From my review of “Félix Candela: Engineer, Builder, Structural Artist” at the MIT Museum in Cambridge:
Looking at the wavy roofs of Félix Candela's most iconic structures, like the restaurant Los Manatiales (1958) in Mexico City, I think of pinwheels or the fluttering dress of a spinning dancer. The curves are so graceful, sexy, and gravity-defying that you don't have to recognize the technical marvels built into them to be swept away.Read the rest here.
But as "Félix Candela: Engineer, Builder, Structural Artist" at the MIT Museum explains, they are engineering feats. Los Manatiales fans four hyperbolic paraboloids — saddle shapes — to span a 106-feet-wide dining area without any support columns. Perhaps what's hardest to believe is that Candela's thin-shell reinforced-concrete roofs are typically just 1.5 inches thick. In comparison, Eero Saarinen's spaceship-like dome for MIT's Kresge Auditorium (1950-'55) in Cambridge — considered the first large-scale concrete-shell building in the US — varies in thickness from 3.5 inches at the apex to 18 inches at the base.
Candela's roofs are so thin that the models here sometimes wind up being three times thicker, by scale, than the actual structures. It seems impossible, and crazy. But after half a century, the structures are still standing.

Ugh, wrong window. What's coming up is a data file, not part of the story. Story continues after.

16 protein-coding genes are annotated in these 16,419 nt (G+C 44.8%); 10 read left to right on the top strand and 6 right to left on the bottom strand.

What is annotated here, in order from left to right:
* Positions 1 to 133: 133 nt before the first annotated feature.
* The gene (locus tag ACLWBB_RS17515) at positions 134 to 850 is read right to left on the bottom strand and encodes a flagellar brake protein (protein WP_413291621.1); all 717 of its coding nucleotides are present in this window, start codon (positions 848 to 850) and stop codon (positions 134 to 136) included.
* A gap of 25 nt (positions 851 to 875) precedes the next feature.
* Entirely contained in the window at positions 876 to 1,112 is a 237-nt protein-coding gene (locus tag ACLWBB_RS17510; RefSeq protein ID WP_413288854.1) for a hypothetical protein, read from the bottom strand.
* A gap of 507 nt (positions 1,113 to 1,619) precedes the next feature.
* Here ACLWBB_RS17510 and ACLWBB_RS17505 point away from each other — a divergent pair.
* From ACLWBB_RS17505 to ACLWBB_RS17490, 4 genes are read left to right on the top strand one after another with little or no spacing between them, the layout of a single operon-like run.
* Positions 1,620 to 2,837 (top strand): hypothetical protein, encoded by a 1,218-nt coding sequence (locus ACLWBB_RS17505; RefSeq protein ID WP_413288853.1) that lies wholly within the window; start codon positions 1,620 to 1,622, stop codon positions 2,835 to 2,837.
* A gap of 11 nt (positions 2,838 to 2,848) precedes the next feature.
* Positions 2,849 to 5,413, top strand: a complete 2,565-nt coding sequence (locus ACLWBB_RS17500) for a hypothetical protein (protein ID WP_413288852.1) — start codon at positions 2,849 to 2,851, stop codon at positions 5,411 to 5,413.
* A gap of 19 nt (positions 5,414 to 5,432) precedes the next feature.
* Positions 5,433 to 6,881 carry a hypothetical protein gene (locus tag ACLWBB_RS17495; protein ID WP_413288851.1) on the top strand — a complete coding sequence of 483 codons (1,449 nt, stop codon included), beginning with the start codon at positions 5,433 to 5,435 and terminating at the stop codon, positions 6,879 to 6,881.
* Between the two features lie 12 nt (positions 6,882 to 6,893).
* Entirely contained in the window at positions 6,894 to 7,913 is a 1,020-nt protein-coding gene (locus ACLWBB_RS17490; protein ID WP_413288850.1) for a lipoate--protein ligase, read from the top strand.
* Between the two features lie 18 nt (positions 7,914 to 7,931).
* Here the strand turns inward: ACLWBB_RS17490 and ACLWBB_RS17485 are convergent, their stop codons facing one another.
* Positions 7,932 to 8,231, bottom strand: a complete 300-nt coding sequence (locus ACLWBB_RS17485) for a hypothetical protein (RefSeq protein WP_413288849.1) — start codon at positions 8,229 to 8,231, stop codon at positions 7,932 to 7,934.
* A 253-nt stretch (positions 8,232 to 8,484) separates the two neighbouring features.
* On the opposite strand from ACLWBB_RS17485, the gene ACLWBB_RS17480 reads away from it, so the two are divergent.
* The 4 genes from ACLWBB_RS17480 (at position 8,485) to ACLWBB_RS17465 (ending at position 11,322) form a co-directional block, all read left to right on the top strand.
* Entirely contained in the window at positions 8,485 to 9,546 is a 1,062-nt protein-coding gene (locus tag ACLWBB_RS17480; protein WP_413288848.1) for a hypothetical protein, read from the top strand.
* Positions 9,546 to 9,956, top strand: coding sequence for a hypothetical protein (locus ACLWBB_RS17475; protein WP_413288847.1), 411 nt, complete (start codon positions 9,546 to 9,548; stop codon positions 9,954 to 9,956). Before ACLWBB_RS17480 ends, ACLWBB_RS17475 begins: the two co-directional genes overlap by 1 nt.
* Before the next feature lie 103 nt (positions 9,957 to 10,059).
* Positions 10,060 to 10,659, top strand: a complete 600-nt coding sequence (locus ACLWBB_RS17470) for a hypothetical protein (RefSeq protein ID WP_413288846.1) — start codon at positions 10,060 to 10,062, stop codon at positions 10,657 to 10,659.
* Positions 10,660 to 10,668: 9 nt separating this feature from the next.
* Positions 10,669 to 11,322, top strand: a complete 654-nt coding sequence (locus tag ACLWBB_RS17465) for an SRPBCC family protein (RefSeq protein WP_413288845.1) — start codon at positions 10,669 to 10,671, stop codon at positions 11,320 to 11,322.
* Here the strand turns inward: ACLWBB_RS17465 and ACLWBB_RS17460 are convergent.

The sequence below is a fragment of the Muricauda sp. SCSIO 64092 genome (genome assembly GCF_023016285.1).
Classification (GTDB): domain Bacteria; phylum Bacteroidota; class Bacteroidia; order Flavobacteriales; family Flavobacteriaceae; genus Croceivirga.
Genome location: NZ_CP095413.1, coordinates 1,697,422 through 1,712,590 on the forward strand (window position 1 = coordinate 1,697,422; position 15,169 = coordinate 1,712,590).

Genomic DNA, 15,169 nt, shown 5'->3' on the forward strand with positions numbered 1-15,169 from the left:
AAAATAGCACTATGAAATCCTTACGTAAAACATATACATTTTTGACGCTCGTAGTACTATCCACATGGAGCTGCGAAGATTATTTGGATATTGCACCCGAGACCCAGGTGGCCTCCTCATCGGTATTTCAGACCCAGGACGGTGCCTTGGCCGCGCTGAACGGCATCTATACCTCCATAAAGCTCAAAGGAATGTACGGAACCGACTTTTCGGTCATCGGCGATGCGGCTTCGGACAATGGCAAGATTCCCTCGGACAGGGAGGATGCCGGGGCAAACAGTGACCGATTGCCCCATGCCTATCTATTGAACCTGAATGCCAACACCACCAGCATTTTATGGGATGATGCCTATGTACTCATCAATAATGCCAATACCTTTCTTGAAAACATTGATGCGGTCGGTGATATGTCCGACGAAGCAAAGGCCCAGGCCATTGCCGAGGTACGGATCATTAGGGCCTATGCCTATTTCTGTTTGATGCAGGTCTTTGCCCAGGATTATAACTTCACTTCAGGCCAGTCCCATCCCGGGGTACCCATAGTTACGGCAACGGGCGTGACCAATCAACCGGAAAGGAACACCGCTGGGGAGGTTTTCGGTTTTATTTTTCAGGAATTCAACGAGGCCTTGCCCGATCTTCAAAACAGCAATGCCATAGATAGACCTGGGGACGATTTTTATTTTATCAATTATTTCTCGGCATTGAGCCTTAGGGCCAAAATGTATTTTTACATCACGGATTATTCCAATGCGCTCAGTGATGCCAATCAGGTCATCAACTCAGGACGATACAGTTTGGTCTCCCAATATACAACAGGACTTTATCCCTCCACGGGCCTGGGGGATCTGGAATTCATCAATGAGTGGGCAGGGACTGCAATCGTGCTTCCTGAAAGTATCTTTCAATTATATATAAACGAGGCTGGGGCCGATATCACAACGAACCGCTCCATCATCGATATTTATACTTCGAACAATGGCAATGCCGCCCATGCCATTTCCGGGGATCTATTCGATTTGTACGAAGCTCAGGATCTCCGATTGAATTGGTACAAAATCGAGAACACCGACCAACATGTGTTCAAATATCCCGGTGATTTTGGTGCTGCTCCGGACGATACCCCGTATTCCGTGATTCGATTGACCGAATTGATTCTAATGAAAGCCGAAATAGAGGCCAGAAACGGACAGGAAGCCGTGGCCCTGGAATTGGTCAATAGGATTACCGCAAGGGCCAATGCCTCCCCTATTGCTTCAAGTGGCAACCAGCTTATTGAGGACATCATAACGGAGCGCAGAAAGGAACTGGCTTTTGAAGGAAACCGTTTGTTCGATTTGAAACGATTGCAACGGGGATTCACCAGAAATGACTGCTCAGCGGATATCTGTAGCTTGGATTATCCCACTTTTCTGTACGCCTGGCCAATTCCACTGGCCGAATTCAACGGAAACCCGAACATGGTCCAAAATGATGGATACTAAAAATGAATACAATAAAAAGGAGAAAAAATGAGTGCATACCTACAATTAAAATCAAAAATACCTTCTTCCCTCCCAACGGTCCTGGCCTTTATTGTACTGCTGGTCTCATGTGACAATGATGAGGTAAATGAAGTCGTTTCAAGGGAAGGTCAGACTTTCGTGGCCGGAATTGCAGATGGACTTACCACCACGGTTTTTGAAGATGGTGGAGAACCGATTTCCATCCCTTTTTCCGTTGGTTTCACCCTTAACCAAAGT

“Félix Candela: Engineer, Builder, Structural Artist,” MIT Museum, 265 Massachusetts Ave., Cambridge, April 2 to Sept. 27, 2009.
Pictured from top to bottom: Félix Candela, High Life Textile Factory (now called Cavalier Industries Factory) soon after construction, Coyoacán, Mexico City, 1955, Department of Civil and Environmental Engineering, Princeton University, gift of Mrs. Dorothy Candela, Photograph by Erwin Lang; Los Manantiales Restaurant soon after construction, Xochimilco, Mexico City, 1958, Department of Civil and Environmental Engineering, Princeton University, gift of Mrs. Dorothy Candela; interior view of Church of our Lady of the Miraculous Medal, Narvarte, Mexico City, 1955, Photograph by Bruce M. White; Cosmic Rays Laboratory soon after construction, Universidad Nacional Autónoma de México, Mexico City, 1951; and two photos of the MIT exhibit by Judy Daniels.
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